Oct, 2003 to Present
Palo Alto, California, U.SAndroid is a mobile operating system based on a modified version of the Linux kernel and other open source software, designed primarily for touchscreen mobile devices such as smartphones and tablets. Android is developed by a consortium of developers known as the Open Handset Alliance, with the main contributor and commercial marketer being Google.
Android Inc. was founded in Palo Alto, California, in October 2003 by Andy Rubin, Rich Miner, Nick Sears, and Chris White. Rubin described the Android project as "tremendous potential in developing smarter mobile devices that are more aware of its owner's location and preferences". The early intentions of the company were to develop an advanced operating system for digital cameras, and this was the basis of its pitch to investors in April 2004. The company then decided that the market for cameras was not large enough for its goals, and by five months later it had diverted its efforts and was pitching Android as a handset operating system that would rival Symbian and Microsoft Windows Mobile.
Rubin had difficulty attracting investors early on, and Android was facing eviction from its office space. Steve Perlman, a close friend of Rubin, brought him $10,000 in cash in an envelope and shortly thereafter wired an undisclosed amount as seed funding. Perlman refused a stake in the company, and has stated: "I did it because I believed in the thing, and I wanted to help Andy."
Google acquired Android Inc in July 2005. for at least $50 million. Its key employees, including Rubin, Miner, and White, joined Google as part of the acquisition. Not much was known about the secretive Android at the time, with the company having provided few details other than that it was making software for mobile phones. At Google, the team led by Rubin developed a mobile device platform powered by the Linux kernel. Google marketed the platform to handset makers and carriers on the promise of providing a flexible, upgradeable system. Google had "lined up a series of hardware components and software partners and signaled to carriers that it was open to various degrees of cooperation".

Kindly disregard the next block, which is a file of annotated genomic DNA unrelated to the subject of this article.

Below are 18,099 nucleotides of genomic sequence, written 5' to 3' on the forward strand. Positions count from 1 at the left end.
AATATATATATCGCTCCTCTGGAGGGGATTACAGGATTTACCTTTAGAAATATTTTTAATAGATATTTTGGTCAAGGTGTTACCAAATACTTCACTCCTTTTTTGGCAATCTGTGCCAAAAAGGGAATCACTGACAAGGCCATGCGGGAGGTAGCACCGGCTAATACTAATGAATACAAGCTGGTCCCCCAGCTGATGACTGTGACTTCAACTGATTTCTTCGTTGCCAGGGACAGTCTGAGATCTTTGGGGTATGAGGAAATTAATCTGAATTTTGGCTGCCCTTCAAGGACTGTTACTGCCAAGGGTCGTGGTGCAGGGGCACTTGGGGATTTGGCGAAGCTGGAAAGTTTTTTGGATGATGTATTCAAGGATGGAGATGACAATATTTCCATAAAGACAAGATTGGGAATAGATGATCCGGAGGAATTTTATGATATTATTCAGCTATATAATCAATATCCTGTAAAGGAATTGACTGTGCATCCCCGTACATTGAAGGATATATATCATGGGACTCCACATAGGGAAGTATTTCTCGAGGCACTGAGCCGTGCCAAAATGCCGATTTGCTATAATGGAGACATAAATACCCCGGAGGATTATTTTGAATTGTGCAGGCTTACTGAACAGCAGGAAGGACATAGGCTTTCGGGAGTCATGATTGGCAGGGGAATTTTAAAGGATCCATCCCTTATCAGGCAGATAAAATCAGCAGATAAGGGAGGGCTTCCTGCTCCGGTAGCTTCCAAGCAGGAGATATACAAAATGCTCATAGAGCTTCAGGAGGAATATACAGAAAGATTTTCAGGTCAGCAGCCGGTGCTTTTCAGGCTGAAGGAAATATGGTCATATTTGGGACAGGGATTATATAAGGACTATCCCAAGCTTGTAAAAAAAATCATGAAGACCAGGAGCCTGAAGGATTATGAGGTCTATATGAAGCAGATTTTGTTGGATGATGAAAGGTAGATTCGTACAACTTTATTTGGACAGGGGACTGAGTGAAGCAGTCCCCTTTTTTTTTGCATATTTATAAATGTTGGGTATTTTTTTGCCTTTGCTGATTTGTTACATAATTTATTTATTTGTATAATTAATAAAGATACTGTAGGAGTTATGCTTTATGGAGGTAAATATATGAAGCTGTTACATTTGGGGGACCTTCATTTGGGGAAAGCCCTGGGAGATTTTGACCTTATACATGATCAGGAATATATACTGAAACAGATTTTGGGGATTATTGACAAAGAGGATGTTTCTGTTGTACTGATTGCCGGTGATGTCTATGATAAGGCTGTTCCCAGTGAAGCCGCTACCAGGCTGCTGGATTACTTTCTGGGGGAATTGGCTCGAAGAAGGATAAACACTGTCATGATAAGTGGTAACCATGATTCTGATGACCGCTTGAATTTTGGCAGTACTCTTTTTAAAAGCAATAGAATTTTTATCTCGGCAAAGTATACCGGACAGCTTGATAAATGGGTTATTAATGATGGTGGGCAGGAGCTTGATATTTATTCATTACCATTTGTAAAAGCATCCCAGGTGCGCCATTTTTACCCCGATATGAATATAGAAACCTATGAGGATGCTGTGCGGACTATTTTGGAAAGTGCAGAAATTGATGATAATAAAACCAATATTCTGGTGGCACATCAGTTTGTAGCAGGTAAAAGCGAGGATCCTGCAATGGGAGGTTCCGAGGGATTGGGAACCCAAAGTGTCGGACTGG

Speculation about Google's intention to enter the mobile communications market continued to build through December 2006. An early prototype had a close resemblance to a BlackBerry phone, with no touchscreen and a physical QWERTY keyboard, but the arrival of 2007's Apple iPhone meant that Android "had to go back to the drawing board". Google later changed its Android specification documents to state that "Touchscreens will be supported", although "the Product was designed with the presence of discrete physical buttons as an assumption, therefore a touchscreen cannot completely replace physical buttons".
On November 5, 2007, the Open Handset Alliance, a consortium of technology companies including Google, device manufacturers such as HTC, Motorola and Samsung, wireless carriers such as Sprint and T-Mobile, and chipset makers such as Qualcomm and Texas Instruments, unveiled itself, with a goal to develop "the first truly open and comprehensive platform for mobile devices". Within a year, the Open Handset Alliance faced two other open-source competitors, the Symbian Foundation and the LiMo Foundation, the latter also developing a Linux-based mobile operating system like Google. In September 2007, InformationWeek covered an Evalueserve study reporting that Google had filed several patent applications in the area of mobile telephony.
The mascot of Android is a green android robot, as related to the software's name. Although it has no official name, the Android team at Google reportedly call it "Bugdroid". Due to Android's high popularity in the 2010s, it has become one of the most recognizable icons in the technology world. It was designed by then-Google graphic designer Irina Blok on November 5, 2007, when Android was announced. Its popularity amongst the development team eventually led to Google adopting it as an official icon as part of the Android logo when it launched to consumers in 2008.
By 2008, both Nokia and BlackBerry announced touch-based smartphones to rival the iPhone 3G, and Android's focus eventually switched to just touchscreens. The first commercially available smartphone running Android was the HTC Dream, also known as T-Mobile G1, announced on September 23, 2008.
In 2010, Google launched its Nexus series of devices, a lineup in which Google partnered with different device manufacturers to produce new devices and introduce new Android versions. The series was described as having "played a pivotal role in Android's history by introducing new software iterations and hardware standards across the board", and became known for its "bloat-free" software with "timely ... updates".